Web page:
Operation Iraqi Freedom, Fallen Heroes, Iraq War 03/19/03

Ramon Mora Jr

Ontario, California

May 22, 2011

Age Military Rank Unit/Location
19 Army Pfc

1st Battalion, 63rd Armor, 2nd Brigade Combat Team, 1st Infantry Division

Fort Riley, Kansas

 Killed in Baghdad, Iraq, when enemy forces attacked their unit with an improvised explosive device.

Army Pfc. Ramon Mora Jr. honored in dignified transfer on May 24
Posted 5/25/2011 Updated 5/25/2011 

5/25/2011 - A U.S. Army carry team transfers the remains of Army Pfc. Ramon Mora Jr., of Ontario, Calif., at Dover Air Force Base, Del., May 24, 2011. Mora was assigned to the 1st Battalion, 63rd Armor, 2nd Brigade Combat Team, 1st Infantry Division, Fort Riley, Kan. (U.S. Air Force photo/Roland Balik)

From The Los Angeles Times latimes.com 10/169/11:

Ramon Mora Jr. dies at 19; Army private first class from Ontario
Army Pfc. Ramon Mora Jr. was one of two soldiers killed by a roadside bomb in Baghdad.
October 16, 2011|By Paul Pringle, Los Angeles Times

Fresh out of high school, Ramon Mora Jr. saw no limits to his dreams: He could become a veterinarian. Or a stock market wizard. Maybe even an ace helicopter pilot.

"His mind was really open and clear," said his grandfather, Baltazar Mora of Ontario.

The elder Mora and his wife, Maria Theresa, helped raise their grandson for most of his life. His 19 years presented challenges at times, bumps in the road that he doggedly overcame always determined, always looking forward.

He enlisted in the Army soon after graduating from Valley View High School in Ontario, with an eye on helicopter mechanic training.

As it happened, fixing choppers and perhaps flying them would have to wait. The teenager decided instead to become an infantryman with the 1st Battalion, 63rd Armor Regiment, 2nd Brigade Combat Team, 1st Infantry Division, based at Ft. Riley, Kan.

On May 22, Pfc. Ramon Mora was one of two soldiers killed by a roadside bomb that ripped into their Humvee in Baghdad.

"It was his day off," Baltazar Mora said. "He always wanted to drive a Humvee and they offered to let him drive that day. Normally his position was gunner up on top. The gunner that day survived."

The grandfather's voice thickened with grief: "He was an outstanding soldier who never quit and went out of his way to do extra for everybody."

Maria Theresa Mora struggled at length to speak through her tears. "I am very proud of him," she said.

The pain of Ramon Mora's loss is eased somewhat by the joyful memories the mere mention of his name summons for his loved ones.

"He would always put a smile on your face," said his cousin, Jessica Aguilar, 20. "He was never a down person. He was always in a good mood."

Aguilar said they were as close as brother and sister, and she turned to him whenever she needed a shoulder.

"It was mostly boy problems I would go to him about," she recalled, laughing. "He'd say, 'Let's go to the mall and I'll find someone for you.' "

Growing up, Mora was enchanted by critters dogs and cats especially, but also spiders and nearly everything else that crawled or took wing. He talked about becoming a veterinarian long before the Army captured his imagination, although the military was in his blood.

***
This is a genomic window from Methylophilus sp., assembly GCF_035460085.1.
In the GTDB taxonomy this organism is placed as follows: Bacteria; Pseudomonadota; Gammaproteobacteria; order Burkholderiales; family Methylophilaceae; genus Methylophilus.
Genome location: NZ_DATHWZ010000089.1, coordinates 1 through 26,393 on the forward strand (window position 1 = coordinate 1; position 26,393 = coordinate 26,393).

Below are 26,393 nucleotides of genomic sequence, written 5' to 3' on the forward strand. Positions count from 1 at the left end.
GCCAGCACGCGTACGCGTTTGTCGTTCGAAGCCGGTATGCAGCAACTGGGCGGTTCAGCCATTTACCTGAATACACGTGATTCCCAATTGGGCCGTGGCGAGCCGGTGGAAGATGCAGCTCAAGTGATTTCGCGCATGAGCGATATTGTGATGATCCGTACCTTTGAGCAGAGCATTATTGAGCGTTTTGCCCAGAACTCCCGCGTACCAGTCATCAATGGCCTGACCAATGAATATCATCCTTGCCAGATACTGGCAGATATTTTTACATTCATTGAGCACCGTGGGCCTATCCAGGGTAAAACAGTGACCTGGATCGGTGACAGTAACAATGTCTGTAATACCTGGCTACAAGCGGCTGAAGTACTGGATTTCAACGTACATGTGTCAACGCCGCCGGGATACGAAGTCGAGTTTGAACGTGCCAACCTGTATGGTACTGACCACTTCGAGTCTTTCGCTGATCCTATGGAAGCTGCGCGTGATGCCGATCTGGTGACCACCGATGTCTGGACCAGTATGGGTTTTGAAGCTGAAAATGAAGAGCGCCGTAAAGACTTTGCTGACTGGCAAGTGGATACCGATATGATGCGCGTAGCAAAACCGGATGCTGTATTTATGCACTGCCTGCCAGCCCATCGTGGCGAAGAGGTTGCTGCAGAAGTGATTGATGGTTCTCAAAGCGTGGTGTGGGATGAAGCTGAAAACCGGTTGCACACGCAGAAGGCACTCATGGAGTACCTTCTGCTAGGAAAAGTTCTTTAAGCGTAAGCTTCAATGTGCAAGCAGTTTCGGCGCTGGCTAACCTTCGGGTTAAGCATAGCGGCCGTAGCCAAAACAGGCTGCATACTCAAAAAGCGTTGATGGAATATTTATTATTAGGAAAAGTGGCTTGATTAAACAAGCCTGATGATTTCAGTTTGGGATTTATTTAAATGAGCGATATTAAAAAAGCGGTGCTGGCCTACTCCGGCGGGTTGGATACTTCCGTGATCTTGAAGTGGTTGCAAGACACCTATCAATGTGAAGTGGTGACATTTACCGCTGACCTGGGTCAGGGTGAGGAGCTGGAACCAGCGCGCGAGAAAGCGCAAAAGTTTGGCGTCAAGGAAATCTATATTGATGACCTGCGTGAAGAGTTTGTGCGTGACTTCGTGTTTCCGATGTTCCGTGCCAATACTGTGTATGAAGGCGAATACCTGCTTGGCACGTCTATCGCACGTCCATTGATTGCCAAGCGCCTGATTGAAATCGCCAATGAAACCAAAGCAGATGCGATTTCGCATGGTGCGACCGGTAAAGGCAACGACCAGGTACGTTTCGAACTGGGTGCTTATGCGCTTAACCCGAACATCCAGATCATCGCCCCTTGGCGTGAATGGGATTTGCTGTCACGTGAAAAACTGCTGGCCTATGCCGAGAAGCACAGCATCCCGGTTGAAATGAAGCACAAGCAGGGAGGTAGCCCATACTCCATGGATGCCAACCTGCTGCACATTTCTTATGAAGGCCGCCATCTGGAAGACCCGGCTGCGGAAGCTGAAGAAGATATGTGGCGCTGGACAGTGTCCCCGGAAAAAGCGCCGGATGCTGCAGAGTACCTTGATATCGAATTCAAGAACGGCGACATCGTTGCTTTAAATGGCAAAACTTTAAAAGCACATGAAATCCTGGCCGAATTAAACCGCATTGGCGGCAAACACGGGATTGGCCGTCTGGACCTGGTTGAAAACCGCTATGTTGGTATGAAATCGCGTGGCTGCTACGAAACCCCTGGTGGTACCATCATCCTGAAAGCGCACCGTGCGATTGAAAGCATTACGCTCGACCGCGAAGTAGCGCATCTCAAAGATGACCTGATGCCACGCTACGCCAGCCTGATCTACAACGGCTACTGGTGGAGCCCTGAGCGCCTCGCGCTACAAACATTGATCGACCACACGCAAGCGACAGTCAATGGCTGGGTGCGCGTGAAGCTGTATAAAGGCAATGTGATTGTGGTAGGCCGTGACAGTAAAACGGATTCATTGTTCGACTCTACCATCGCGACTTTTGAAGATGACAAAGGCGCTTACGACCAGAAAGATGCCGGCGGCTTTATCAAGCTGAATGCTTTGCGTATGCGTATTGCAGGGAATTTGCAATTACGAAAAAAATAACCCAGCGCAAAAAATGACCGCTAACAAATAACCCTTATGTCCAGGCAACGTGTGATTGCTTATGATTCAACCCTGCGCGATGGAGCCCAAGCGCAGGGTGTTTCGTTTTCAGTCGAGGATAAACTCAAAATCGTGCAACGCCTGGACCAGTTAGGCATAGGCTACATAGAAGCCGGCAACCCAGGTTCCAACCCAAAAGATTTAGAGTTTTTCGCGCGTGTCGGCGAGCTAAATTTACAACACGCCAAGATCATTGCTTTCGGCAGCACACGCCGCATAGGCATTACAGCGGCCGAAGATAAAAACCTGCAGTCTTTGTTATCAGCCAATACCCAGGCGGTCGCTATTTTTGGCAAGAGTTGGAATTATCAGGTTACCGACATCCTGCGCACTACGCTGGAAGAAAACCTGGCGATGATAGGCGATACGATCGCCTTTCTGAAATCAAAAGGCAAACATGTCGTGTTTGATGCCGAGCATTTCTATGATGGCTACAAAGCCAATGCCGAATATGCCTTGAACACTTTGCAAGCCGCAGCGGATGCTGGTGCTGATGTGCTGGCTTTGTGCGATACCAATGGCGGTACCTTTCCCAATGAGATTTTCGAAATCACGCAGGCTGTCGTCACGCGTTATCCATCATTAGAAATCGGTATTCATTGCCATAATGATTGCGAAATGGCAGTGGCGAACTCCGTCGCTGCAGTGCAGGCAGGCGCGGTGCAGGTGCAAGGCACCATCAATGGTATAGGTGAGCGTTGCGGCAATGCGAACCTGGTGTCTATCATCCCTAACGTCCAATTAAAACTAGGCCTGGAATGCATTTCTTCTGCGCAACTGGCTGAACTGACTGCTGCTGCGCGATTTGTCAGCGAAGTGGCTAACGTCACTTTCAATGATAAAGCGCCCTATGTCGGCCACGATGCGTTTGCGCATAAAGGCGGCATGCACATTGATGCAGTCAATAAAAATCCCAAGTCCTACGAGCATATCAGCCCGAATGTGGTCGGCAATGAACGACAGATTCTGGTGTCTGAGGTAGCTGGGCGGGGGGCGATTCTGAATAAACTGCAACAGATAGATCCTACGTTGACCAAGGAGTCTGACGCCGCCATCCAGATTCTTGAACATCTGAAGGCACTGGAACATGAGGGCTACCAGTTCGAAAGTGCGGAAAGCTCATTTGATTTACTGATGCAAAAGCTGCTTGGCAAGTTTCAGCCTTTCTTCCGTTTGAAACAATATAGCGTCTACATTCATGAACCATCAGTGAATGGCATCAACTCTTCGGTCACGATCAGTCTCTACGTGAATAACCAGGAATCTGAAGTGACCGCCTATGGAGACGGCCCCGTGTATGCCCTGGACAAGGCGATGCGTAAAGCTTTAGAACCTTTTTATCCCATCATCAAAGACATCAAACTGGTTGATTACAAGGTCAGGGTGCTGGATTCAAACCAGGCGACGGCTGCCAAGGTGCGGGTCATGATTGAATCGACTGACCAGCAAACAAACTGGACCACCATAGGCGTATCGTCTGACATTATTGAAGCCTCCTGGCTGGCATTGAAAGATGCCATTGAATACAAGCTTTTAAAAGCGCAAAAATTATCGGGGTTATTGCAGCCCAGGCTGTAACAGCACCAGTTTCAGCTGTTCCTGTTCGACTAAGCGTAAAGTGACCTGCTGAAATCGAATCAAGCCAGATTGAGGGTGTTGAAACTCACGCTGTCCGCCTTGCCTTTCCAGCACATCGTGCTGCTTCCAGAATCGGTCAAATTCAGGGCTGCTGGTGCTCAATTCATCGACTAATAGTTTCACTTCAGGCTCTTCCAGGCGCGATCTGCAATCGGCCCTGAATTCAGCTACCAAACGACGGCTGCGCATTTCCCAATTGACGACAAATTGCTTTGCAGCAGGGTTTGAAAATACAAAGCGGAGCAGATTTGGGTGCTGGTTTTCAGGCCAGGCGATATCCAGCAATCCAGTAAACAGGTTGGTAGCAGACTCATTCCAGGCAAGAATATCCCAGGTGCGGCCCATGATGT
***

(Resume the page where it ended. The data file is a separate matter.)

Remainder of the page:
Generations of the family have fought for flag and country, said his grandfather, a Marine for 11 years. Both of Ramon Mora's great-grandfathers served in the Army in World War II. One landed on the beaches of Normandy; the other was a medic taken prisoner by the Germans.

So the young man was rapt when Army recruiters stopped by Valley View High.

"They offered him vocational training as a helicopter mechanic," his grandfather said. "I told him that would be good because I was a mechanic all my life."

First, though, Mora had to knuckle down to complete high school.

He succeeded, and came to cherish academics, resolving that, eventually, he would earn a college degree. After that, he would take a crack at Wall Street, his latest dream.

Yet he couldn't shake the lure of the uniform, the idea that an Army stint would be a great way to jump-start adulthood. He signed up for five years. The family was a bit fearful but respected his choice.

"Obviously, I supported my cousin 100%," Aguilar said. "I always told him to be careful.... He loved the Army. He loved everybody over there. He never worried us. He told us everything was peaceful."

Baltazar Mora said military life transformed his grandson, whom he called Junior.

"Overnight, he was a totally different person," he said. "Very mature, very sure of what he wanted to do."

After boot camp, Mora felt confident enough about the future to get married. His wife, Amanda, would be widowed just seven months later.

Last Christmas, Mora's grandparents shipped him half a dozen boxes of treats.

"He called us and said he needed some more and we sent him some more," Baltazar Mora said. "He told us a lot of guys there didn't have families and didn't get packages and he wanted to share with them."

Ramon Mora's final trip home was in February, a respite he packed with outings to Disneyland and other amusement parks.

"Then Junior showed up at the house with a dog, an Alaskan husky Bella, a puppy," his grandfather said. "He wanted us to take care of her until he came back in November. We still have her."

Emotions welled, and he labored to continue: "He was also thinking about getting a motorcycle. We tried to talk him out of it. An intersection here is marked where a motorcyclist was killed by a truck. He saw that and kind of changed his mind and talked about getting a car.

"That's why he was so anxious to drive the Humvee, because he never got the chance to drive."

Recently, a letter addressed to Ramon Mora arrived at his home. It was from a business school confirming his enrollment in online courses, another step toward his dream.

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